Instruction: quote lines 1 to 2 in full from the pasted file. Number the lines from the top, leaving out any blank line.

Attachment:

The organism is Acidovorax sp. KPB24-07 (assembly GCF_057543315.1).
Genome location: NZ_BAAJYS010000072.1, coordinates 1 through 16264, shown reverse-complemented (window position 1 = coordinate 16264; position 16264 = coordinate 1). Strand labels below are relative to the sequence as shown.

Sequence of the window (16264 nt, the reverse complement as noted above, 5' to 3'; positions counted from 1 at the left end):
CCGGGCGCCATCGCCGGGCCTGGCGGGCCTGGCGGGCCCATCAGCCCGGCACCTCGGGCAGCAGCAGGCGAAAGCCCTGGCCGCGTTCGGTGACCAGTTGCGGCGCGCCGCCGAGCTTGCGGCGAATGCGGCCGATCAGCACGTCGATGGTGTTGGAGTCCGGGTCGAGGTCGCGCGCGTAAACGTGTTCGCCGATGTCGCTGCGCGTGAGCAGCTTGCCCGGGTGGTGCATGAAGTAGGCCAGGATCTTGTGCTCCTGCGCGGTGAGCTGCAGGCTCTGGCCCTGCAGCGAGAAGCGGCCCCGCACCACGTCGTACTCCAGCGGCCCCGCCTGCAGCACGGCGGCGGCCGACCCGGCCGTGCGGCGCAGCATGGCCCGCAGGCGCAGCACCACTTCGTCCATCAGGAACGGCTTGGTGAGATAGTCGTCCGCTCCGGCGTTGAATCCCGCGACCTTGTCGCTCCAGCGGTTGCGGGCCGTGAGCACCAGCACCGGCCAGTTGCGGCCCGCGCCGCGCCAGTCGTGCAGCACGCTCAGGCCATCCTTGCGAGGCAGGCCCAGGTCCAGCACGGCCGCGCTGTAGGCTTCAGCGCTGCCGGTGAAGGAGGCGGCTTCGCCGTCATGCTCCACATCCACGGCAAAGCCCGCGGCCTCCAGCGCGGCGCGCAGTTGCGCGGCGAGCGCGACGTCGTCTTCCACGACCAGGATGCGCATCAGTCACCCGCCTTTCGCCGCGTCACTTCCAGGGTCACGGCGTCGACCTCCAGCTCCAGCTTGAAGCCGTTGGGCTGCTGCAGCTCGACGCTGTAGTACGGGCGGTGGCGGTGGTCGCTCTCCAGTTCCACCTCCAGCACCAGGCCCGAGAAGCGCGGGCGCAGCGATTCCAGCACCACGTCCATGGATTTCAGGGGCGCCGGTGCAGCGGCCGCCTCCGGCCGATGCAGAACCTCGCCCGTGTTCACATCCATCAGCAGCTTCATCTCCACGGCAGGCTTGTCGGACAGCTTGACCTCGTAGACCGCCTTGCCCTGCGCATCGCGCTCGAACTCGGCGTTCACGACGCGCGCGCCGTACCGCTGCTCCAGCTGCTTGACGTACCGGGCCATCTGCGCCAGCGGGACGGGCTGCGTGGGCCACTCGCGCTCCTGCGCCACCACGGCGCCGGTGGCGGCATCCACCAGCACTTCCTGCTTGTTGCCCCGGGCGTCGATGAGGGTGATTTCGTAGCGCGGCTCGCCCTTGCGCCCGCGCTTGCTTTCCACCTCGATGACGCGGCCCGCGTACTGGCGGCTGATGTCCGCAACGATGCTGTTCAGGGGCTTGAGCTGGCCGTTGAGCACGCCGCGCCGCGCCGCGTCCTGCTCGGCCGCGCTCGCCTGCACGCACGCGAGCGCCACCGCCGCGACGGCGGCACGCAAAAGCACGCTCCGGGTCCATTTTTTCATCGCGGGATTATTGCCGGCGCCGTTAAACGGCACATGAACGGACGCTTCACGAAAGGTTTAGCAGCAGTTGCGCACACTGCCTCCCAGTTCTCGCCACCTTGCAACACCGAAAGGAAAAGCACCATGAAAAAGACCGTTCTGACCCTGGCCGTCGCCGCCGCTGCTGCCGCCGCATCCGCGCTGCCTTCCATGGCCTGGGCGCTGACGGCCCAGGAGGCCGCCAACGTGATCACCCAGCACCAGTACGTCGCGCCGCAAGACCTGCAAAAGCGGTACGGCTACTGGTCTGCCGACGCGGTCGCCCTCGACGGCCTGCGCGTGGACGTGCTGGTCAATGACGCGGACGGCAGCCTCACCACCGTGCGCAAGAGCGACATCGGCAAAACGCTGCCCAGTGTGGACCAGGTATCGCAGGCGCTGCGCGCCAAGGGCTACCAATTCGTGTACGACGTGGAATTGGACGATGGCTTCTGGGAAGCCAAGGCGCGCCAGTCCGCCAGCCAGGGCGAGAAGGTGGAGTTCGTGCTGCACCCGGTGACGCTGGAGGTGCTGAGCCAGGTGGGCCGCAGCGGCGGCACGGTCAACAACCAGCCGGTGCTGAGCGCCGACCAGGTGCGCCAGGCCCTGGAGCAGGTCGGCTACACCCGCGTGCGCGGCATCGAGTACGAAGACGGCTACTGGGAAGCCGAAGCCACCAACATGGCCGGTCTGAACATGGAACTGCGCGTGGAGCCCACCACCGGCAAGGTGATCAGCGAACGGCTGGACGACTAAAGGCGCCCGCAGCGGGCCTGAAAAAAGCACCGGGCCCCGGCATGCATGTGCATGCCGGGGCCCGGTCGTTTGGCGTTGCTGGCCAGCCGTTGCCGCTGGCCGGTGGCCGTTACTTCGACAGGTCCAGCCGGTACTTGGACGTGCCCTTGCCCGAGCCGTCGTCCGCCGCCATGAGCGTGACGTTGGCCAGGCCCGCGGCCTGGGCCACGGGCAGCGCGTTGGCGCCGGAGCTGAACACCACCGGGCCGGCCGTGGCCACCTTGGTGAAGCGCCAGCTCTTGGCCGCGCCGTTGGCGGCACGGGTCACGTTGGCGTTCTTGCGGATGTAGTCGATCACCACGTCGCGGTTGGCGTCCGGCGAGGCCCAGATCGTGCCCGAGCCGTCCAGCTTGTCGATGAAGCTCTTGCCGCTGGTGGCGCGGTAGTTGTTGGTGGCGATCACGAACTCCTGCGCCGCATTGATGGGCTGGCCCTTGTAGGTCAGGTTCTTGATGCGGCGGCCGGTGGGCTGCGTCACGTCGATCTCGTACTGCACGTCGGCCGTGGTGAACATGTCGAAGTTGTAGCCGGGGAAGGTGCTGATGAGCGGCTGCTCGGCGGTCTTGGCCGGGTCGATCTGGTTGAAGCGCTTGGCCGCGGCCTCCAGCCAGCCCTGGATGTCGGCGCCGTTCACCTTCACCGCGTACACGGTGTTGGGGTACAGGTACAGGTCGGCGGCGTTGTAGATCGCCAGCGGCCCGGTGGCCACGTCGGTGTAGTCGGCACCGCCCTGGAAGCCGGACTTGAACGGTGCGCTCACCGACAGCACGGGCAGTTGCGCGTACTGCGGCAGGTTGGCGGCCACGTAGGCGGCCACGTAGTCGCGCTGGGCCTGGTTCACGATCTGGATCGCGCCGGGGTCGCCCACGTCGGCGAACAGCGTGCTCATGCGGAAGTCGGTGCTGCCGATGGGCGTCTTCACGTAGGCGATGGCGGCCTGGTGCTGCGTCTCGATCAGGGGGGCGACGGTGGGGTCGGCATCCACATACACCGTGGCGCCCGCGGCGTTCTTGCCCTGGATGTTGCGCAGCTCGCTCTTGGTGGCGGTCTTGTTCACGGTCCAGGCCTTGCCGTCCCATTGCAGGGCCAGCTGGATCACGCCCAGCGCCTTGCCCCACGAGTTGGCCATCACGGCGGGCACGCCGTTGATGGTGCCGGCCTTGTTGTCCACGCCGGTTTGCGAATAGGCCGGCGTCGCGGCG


The organism is Acidovorax sp. KPB24-07 (assembly GCF_057543315.1).
Genome location: NZ_BAAJYS010000072.1, coordinates 1 through 16264, shown reverse-complemented (window position 1 = coordinate 16264; position 16264 = coordinate 1). Strand labels below are relative to the sequence as shown.